IT HAS been confirmed that the strain of bird flu found in a dead goose in Weymouth is highly pathogenic – leading to a warning for bird keepers to remain alert for signs of disease to protect their flocks.

The Department for Environment, Food and Rural Affairs (DEFRA) has also confirmed that a swan has tested positive for the H5N8 strain of avian influenza in Poole, although it is not yet known whether the strain is highly infectious.

The wild goose was found dead near Weymouth two weeks ago and tested positive for the high pathogenicity avian influenza (HPAI) H5N8 during routine surveillance by the Animal and Plant Health Agency.

HPAI is highly contagious among birds and can spread rapidly throughout poultry flocks.

A spokesman for DEFRA said: "Bird keepers should remain alert for any signs of disease, report suspected disease immediately and ensure they are maintaining strong biosecurity measures on their premises."

Chief Veterinary Officer Christine Middlemiss added: "It is important now more than ever that bird keepers ensure they are doing all they can to maintain and strengthen good biosecurity on their premises to ensure we prevent further outbreaks."

According to DEFRA, in addition to the two cases in Dorset, birds near Stroud in Gloucestershire, Dawlish in Devon, Ormskirk in Lancashire, Boston in Lincolnshire, Godmanchester in Cambridge and Rochford in Essex have tested positive for avian influenza H5N8.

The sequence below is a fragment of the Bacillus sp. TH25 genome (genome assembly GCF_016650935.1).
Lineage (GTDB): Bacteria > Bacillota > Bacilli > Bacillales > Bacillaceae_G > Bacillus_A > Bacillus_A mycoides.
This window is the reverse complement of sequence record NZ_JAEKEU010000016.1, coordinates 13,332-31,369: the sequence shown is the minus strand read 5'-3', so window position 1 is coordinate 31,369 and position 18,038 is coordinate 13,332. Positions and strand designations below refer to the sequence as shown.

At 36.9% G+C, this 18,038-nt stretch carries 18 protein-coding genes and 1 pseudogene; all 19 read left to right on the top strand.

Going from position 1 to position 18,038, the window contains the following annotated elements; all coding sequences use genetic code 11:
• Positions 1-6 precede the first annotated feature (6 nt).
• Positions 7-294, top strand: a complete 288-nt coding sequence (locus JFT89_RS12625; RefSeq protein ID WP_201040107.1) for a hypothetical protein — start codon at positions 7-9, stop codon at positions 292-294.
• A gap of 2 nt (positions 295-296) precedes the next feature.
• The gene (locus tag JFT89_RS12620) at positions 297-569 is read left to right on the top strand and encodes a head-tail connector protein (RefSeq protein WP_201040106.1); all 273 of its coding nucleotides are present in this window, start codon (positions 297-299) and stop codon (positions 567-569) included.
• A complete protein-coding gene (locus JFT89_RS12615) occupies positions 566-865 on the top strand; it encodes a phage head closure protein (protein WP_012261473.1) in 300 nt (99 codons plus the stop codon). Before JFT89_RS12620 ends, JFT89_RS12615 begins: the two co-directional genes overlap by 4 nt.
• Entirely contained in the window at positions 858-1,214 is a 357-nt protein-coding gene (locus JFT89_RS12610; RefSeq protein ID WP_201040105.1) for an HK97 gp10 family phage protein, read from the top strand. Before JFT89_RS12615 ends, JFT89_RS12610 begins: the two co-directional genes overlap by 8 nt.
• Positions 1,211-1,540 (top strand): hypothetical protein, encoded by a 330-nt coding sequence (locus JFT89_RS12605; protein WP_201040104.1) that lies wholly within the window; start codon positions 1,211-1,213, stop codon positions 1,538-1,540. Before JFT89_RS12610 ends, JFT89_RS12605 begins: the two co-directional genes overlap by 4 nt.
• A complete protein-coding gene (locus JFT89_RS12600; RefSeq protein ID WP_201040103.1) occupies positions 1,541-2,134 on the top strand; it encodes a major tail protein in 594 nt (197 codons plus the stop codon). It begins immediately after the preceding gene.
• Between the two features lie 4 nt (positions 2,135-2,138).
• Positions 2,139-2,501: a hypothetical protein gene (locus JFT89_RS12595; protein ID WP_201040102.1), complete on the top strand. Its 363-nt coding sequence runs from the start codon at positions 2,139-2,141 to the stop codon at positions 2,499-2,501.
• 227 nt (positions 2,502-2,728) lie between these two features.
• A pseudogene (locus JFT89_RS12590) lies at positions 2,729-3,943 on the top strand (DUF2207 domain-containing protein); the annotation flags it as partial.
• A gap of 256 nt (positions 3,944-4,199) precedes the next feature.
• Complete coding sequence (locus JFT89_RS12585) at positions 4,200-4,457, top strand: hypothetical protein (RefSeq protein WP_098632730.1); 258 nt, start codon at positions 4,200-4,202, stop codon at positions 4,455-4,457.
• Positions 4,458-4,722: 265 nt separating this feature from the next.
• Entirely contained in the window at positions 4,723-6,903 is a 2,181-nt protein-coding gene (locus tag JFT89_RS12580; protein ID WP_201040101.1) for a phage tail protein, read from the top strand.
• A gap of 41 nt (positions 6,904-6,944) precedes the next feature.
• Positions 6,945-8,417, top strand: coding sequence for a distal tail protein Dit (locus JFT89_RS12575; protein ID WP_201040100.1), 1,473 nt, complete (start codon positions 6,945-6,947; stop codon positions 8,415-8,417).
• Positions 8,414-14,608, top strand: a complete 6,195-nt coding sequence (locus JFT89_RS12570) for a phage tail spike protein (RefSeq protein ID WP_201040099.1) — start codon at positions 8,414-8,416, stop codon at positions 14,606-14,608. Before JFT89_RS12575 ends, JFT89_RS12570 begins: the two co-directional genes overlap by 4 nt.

Public Health England (PHE) has advised that the risk to public health from the virus is very low and the Food Standards Agency has advised that avian influenzas pose a very low food safety risk for UK consumers. Properly cooked poultry and poultry products, including eggs, are safe to eat.

Dr Gavin Dabrera, Consultant in Acute Respiratory Infections at PHE said: "To date, there have been no human cases of infection with influenza A(H5N8) confirmed by the World Health Organisation and the risk to public health is very low.

"Our advice regarding contact with wild birds remains the same – make sure to wash your hands thoroughly with soap after coming into contact with any animal and do not touch any sick or dead birds."

If you find dead wild waterfowl (swans, geese or ducks) or other dead wild birds, such as gulls or birds of prey, you should report them to the Defra helpline (03459 33 55 77).